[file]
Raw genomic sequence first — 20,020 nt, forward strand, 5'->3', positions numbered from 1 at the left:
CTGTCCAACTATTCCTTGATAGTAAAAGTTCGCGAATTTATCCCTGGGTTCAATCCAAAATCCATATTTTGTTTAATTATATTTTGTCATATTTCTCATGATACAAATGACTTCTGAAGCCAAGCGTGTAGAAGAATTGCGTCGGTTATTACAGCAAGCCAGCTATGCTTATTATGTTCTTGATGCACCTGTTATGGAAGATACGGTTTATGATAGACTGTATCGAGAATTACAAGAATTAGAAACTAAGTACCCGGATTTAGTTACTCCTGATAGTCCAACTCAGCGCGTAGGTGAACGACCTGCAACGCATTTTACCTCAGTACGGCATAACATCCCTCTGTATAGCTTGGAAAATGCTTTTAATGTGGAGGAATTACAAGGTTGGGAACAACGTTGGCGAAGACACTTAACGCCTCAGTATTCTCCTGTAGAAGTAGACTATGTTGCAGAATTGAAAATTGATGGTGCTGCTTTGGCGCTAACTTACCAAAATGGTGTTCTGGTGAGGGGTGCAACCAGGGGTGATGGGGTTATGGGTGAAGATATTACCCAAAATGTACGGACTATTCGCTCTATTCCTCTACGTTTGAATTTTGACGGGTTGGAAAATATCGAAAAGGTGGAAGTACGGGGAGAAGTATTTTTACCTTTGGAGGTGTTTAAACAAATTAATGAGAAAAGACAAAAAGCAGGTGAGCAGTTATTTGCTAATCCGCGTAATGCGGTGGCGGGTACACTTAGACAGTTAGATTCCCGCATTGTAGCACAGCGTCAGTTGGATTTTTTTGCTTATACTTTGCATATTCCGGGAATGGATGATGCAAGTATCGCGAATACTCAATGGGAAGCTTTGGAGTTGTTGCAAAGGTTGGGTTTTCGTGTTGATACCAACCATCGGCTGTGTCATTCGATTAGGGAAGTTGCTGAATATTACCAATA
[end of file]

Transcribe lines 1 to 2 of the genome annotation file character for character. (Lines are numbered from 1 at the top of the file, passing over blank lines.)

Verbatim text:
Raw genomic sequence first — 20,020 nt, forward strand, 5'->3', positions numbered from 1 at the left:
CTGTCCAACTATTCCTTGATAGTAAAAGTTCGCGAATTTATCCCTGGGTTCAATCCAAAATCCATATTTTGTTTAATTATATTTTGTCATATTTCTCATGATACAAATGACTTCTGAAGCCAAGCGTGTAGAAGAATTGCGTCGGTTATTACAGCAAGCCAGCTATGCTTATTATGTTCTTGATGCACCTGTTATGGAAGATACGGTTTATGATAGACTGTATCGAGAATTACAAGAATTAGAAACTAAGTACCCGGATTTAGTTACTCCTGATAGTCCAACTCAGCGCGTAGGTGAACGACCTGCAACGCATTTTACCTCAGTACGGCATAACATCCCTCTGTATAGCTTGGAAAATGCTTTTAATGTGGAGGAATTACAAGGTTGGGAACAACGTTGGCGAAGACACTTAACGCCTCAGTATTCTCCTGTAGAAGTAGACTATGTTGCAGAATTGAAAATTGATGGTGCTGCTTTGGCGCTAACTTACCAAAATGGTGTTCTGGTGAGGGGTGCAACCAGGGGTGATGGGGTTATGGGTGAAGATATTACCCAAAATGTACGGACTATTCGCTCTATTCCTCTACGTTTGAATTTTGACGGGTTGGAAAATATCGAAAAGGTGGAAGTACGGGGAGAAGTATTTTTACCTTTGGAGGTGTTTAAACAAATTAATGAGAAAAGACAAAAAGCAGGTGAGCAGTTATTTGCTAATCCGCGTAATGCGGTGGCGGGTACACTTAGACAGTTAGATTCCCGCATTGTAGCACAGCGTCAGTTGGATTTTTTTGCTTATACTTTGCATATTCCGGGAATGGATGATGCAAGTATCGCGAATACTCAATGGGAAGCTTTGGAGTTGTTGCAAAGGTTGGGTTTTCGTGTTGATACCAACCATCGGCTGTGTCATTCGATTAGGGAAGTTGCTGAATATTACCAATA